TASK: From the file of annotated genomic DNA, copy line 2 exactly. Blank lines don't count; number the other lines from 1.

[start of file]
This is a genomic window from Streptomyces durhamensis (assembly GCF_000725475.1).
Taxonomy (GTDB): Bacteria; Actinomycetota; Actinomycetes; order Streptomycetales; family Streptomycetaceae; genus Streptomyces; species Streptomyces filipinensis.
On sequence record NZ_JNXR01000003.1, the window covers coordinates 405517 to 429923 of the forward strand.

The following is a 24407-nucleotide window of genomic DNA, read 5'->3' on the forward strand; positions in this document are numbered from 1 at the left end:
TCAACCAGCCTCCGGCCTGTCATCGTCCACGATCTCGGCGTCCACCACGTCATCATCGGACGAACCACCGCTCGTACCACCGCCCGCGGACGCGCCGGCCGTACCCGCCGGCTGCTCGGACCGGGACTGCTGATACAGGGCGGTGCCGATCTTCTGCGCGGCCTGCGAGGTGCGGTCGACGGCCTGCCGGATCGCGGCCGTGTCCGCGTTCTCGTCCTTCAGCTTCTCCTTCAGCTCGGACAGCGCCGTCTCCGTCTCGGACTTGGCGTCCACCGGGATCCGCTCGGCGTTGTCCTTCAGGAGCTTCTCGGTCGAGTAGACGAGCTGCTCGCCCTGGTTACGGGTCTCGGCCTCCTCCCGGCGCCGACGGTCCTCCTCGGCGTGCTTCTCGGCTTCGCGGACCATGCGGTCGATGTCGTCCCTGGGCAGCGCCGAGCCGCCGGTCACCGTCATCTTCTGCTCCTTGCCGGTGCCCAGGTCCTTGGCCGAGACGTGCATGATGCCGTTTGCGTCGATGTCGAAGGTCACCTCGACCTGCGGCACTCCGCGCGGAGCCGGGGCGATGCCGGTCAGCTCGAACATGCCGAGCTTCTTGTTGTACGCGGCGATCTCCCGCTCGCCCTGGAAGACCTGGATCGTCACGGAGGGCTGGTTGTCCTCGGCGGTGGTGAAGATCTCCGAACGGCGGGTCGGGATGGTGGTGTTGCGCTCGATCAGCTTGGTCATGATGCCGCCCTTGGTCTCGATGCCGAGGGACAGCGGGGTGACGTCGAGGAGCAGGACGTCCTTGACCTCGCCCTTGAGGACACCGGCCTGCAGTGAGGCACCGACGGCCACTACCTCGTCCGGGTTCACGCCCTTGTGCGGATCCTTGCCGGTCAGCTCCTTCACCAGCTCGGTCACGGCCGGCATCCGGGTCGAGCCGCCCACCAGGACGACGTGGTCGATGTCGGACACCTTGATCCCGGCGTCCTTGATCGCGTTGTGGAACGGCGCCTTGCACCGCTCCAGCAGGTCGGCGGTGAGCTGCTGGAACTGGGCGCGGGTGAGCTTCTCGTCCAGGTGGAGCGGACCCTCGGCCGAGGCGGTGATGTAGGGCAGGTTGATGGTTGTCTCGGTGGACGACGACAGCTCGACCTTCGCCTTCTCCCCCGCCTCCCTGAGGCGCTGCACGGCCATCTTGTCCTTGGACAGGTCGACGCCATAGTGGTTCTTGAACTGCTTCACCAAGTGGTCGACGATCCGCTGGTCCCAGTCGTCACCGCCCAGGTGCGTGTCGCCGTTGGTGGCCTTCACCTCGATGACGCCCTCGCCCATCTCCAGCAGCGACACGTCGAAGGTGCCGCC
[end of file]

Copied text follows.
Taxonomy (GTDB): Bacteria; Actinomycetota; Actinomycetes; order Streptomycetales; family Streptomycetaceae; genus Streptomyces; species Streptomyces filipinensis.